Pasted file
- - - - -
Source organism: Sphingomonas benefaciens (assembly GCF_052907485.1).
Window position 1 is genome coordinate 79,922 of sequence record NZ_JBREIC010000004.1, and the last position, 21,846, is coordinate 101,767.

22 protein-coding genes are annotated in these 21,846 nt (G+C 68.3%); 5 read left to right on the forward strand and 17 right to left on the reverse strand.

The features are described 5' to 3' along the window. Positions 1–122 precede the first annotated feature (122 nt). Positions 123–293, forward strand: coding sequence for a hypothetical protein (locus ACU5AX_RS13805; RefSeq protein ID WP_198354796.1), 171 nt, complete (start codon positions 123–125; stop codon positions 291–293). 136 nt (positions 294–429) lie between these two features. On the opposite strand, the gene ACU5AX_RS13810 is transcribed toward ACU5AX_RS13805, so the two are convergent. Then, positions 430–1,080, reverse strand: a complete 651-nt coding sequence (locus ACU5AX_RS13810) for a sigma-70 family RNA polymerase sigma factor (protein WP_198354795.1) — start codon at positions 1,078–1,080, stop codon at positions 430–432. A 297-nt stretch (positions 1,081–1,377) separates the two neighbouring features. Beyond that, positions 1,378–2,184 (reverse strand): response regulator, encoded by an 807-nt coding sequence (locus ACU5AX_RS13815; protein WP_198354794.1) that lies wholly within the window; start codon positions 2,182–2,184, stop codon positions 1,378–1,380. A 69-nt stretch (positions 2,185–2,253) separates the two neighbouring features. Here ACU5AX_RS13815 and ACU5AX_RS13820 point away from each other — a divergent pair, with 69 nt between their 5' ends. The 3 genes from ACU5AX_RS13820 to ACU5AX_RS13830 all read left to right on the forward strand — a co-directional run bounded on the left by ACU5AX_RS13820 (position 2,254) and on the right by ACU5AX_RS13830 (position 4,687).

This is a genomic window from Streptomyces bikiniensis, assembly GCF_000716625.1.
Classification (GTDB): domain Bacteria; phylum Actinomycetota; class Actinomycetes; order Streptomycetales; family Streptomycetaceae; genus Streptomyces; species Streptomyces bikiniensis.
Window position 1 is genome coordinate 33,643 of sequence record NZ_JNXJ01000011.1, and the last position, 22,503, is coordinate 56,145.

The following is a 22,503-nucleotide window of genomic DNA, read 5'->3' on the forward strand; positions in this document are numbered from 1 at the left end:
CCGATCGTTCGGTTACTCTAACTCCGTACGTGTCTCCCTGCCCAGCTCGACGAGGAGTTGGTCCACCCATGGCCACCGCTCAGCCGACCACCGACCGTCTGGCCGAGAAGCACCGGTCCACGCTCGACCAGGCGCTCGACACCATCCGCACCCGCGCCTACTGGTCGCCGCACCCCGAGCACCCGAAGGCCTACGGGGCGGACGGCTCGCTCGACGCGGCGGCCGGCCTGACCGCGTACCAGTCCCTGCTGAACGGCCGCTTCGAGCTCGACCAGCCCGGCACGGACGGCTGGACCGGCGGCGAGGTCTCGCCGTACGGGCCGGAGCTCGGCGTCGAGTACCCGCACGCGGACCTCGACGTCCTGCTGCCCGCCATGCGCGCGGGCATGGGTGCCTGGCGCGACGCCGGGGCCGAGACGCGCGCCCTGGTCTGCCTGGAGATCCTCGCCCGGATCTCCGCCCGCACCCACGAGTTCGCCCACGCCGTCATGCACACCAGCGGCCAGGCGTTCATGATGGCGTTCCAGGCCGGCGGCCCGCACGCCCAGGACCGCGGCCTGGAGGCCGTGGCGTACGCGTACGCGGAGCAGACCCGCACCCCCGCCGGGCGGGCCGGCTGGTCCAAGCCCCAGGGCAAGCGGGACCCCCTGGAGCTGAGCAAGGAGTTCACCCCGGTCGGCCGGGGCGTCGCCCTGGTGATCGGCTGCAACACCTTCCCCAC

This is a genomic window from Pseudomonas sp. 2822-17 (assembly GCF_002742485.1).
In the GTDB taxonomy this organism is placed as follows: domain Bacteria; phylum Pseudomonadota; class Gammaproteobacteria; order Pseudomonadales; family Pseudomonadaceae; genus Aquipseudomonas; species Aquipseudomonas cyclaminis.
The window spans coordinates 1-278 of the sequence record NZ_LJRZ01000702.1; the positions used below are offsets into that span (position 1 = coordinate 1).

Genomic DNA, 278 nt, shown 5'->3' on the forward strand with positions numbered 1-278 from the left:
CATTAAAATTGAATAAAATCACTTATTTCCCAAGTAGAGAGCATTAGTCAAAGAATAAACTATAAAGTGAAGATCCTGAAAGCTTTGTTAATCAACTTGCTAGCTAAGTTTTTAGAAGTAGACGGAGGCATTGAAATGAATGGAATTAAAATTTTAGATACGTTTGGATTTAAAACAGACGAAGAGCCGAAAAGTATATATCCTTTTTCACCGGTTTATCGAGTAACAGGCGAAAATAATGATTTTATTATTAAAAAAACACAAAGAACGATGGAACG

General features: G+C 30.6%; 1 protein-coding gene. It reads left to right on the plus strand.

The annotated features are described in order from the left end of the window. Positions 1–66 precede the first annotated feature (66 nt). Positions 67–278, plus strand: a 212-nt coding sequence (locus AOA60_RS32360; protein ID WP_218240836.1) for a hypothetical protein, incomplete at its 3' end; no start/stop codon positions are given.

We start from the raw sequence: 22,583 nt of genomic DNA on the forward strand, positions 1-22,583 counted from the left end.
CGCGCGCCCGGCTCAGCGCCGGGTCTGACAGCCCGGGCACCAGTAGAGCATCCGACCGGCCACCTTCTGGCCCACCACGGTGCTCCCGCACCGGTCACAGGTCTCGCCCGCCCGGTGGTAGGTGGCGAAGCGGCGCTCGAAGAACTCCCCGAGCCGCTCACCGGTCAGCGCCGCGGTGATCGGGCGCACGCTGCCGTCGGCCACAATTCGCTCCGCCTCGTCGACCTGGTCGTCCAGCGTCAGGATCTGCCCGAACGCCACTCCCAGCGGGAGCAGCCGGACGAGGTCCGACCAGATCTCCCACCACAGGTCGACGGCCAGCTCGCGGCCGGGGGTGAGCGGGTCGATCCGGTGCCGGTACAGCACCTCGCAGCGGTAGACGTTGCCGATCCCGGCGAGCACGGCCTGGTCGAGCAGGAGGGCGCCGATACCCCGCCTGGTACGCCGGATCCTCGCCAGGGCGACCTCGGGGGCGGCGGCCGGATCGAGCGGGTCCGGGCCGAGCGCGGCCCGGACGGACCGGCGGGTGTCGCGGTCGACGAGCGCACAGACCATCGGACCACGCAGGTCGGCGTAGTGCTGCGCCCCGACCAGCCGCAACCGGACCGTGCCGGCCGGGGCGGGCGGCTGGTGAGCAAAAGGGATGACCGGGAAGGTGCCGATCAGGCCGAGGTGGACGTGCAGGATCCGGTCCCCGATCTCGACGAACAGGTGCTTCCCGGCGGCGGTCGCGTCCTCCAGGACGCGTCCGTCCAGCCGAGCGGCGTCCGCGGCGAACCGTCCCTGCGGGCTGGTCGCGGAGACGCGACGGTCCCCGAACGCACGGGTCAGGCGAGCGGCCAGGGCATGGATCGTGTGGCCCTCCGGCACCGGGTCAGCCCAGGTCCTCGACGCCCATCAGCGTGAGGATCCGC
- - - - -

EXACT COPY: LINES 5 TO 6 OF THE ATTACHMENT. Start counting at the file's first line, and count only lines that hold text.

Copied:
This is a genomic window from Streptomyces bikiniensis, assembly GCF_000716625.1.
Classification (GTDB): domain Bacteria; phylum Actinomycetota; class Actinomycetes; order Streptomycetales; family Streptomycetaceae; genus Streptomyces; species Streptomyces bikiniensis.